I'm guessing that the recordings are quite important to you, so you may want to consider preserving the recordings as is, without editing, in some durable format like CD, before you start editing. Maybe your late Aunt Tootie's constant erm and hrmph sounds annoy you, but her nieces like to hear it because it's a warm and friendly memory of the way Aunt Tootie talked. It'd be great to have the original for such situations -- I think.


On 3/29/06, Sarah <> wrote:

No I don't see a problem. In fact I'm going to do just that later this
summer. I'd thing about 44.1k for your sampling rate and 64kbps mono for
your bit rate.
----- Original Message -----
From: "Richard Folkerth" <>
To: <>
Sent: Wednesday, March 29, 2006 1:59 PM
Subject: [Audacity-users] Voice Tapes to MP3 files ??


I am a relatively inexperienced Audacity user and I am about to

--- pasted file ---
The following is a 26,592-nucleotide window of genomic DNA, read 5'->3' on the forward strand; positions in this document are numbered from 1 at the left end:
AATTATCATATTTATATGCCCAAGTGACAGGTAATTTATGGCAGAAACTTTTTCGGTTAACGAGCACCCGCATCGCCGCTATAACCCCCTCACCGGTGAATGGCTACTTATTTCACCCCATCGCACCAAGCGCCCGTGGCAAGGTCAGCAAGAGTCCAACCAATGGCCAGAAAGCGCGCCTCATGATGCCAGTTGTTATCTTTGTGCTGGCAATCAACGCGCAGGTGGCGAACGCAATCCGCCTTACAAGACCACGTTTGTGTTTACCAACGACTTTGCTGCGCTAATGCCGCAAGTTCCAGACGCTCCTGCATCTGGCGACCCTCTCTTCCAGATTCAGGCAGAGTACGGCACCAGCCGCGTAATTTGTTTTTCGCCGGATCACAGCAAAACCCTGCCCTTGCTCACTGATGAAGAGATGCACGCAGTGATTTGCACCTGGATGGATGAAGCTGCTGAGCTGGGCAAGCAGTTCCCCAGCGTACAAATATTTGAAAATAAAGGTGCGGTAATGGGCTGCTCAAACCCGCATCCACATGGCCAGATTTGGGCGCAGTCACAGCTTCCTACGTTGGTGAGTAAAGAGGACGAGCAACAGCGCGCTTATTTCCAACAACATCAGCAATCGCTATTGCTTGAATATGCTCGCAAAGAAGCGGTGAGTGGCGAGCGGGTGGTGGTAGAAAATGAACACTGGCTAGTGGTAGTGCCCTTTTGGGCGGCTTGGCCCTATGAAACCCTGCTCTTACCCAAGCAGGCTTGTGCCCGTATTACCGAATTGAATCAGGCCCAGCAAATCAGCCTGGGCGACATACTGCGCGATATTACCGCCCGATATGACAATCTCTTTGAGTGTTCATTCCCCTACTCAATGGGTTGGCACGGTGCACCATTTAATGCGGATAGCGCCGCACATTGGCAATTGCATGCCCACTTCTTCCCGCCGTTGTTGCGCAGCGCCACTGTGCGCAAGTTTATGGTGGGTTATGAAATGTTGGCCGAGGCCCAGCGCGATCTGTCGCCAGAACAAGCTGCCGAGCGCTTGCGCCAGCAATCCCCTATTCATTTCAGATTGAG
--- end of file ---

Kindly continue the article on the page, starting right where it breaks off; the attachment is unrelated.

digitize some old family voice tapes using Audacity 1.2.4 on my Mac.
But I have some questions.

I prowled thru the list archives for the last several months and
picked up some good hints and tips . but everyone seems to be dealing
with music, rather than with voice.

Here is my plan: digitize the old voice tapes, do a light edit on
them to remove long silences and terrible redundancies and false
starts . then export 'em as MP3 files . and burn an archival CD.
Then go thru them again to add explanatory voice inserts or
voiceovers ( to put the 1960s talk in perspective ) and then do a
heavier edit.  I believe it would be best to capture all the stuff in
digital form before my reel to reel tape player dies . and then do
the heavier edit and cleanup . and finally burn CDs for all my
children of the final product.

I understand that MP3s will not play on yesterday's CD players and
that is OK.  I have convinced myself that MP3 will be adequate
quality for the end product . since they are voice tapes NOT music.

The questions;
1. What sampling frequency and bit depth make sense for this voice
application when the final product will be MP3 files ??
2. Are there any important settings in Audacity while saving such a
voice recording as an MP3 ??
3. Does anyone see a problem with this approach ??